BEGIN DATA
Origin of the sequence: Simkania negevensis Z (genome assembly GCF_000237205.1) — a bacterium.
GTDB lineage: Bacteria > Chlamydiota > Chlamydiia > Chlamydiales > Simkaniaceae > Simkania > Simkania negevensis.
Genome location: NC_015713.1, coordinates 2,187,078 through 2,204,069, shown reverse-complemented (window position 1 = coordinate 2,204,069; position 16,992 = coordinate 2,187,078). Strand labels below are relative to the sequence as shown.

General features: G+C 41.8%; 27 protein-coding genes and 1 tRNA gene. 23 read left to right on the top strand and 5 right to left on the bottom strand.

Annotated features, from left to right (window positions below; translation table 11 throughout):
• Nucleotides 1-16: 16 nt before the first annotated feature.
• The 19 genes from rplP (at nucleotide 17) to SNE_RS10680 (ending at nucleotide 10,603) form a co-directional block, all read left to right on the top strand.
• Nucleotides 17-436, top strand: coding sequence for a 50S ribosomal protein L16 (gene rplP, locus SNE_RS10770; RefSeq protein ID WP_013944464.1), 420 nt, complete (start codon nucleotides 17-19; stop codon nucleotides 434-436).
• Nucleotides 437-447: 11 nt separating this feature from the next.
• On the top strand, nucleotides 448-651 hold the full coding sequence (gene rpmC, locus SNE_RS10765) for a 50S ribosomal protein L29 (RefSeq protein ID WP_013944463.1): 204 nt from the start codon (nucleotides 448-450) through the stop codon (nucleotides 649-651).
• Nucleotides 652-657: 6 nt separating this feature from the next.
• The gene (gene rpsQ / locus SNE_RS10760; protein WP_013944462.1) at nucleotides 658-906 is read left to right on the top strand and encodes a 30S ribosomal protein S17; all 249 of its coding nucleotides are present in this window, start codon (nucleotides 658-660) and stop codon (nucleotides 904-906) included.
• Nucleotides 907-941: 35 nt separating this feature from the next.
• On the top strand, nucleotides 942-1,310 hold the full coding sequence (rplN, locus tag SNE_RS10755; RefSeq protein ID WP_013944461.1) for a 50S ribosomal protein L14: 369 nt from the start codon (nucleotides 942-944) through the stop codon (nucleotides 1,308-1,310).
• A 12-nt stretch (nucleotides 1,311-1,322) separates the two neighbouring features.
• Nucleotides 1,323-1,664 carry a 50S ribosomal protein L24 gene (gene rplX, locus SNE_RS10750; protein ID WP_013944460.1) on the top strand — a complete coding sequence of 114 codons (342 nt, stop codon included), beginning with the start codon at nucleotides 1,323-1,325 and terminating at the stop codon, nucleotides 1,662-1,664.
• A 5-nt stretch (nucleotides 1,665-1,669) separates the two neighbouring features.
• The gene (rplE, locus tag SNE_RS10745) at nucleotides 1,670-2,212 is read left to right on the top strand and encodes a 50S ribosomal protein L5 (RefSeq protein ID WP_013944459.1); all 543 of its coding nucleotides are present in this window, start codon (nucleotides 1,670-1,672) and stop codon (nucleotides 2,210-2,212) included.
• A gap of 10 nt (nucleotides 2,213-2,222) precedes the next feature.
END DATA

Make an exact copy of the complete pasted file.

Origin of the sequence: Simkania negevensis Z (genome assembly GCF_000237205.1) — a bacterium.
GTDB lineage: Bacteria > Chlamydiota > Chlamydiia > Chlamydiales > Simkaniaceae > Simkania > Simkania negevensis.
Genome location: NC_015713.1, coordinates 2,187,078 through 2,204,069, shown reverse-complemented (window position 1 = coordinate 2,204,069; position 16,992 = coordinate 2,187,078). Strand labels below are relative to the sequence as shown.

General features: G+C 41.8%; 27 protein-coding genes and 1 tRNA gene. 23 read left to right on the top strand and 5 right to left on the bottom strand.

Annotated features, from left to right (window positions below; translation table 11 throughout):
• Nucleotides 1-16: 16 nt before the first annotated feature.
• The 19 genes from rplP (at nucleotide 17) to SNE_RS10680 (ending at nucleotide 10,603) form a co-directional block, all read left to right on the top strand.
• Nucleotides 17-436, top strand: coding sequence for a 50S ribosomal protein L16 (gene rplP, locus SNE_RS10770; RefSeq protein ID WP_013944464.1), 420 nt, complete (start codon nucleotides 17-19; stop codon nucleotides 434-436).
• Nucleotides 437-447: 11 nt separating this feature from the next.
• On the top strand, nucleotides 448-651 hold the full coding sequence (gene rpmC, locus SNE_RS10765) for a 50S ribosomal protein L29 (RefSeq protein ID WP_013944463.1): 204 nt from the start codon (nucleotides 448-450) through the stop codon (nucleotides 649-651).
• Nucleotides 652-657: 6 nt separating this feature from the next.
• The gene (gene rpsQ / locus SNE_RS10760; protein WP_013944462.1) at nucleotides 658-906 is read left to right on the top strand and encodes a 30S ribosomal protein S17; all 249 of its coding nucleotides are present in this window, start codon (nucleotides 658-660) and stop codon (nucleotides 904-906) included.
• Nucleotides 907-941: 35 nt separating this feature from the next.
• On the top strand, nucleotides 942-1,310 hold the full coding sequence (rplN, locus tag SNE_RS10755; RefSeq protein ID WP_013944461.1) for a 50S ribosomal protein L14: 369 nt from the start codon (nucleotides 942-944) through the stop codon (nucleotides 1,308-1,310).
• A 12-nt stretch (nucleotides 1,311-1,322) separates the two neighbouring features.
• Nucleotides 1,323-1,664 carry a 50S ribosomal protein L24 gene (gene rplX, locus SNE_RS10750; protein ID WP_013944460.1) on the top strand — a complete coding sequence of 114 codons (342 nt, stop codon included), beginning with the start codon at nucleotides 1,323-1,325 and terminating at the stop codon, nucleotides 1,662-1,664.
• A 5-nt stretch (nucleotides 1,665-1,669) separates the two neighbouring features.
• The gene (rplE, locus tag SNE_RS10745) at nucleotides 1,670-2,212 is read left to right on the top strand and encodes a 50S ribosomal protein L5 (RefSeq protein ID WP_013944459.1); all 543 of its coding nucleotides are present in this window, start codon (nucleotides 1,670-1,672) and stop codon (nucleotides 2,210-2,212) included.
• A gap of 10 nt (nucleotides 2,213-2,222) precedes the next feature.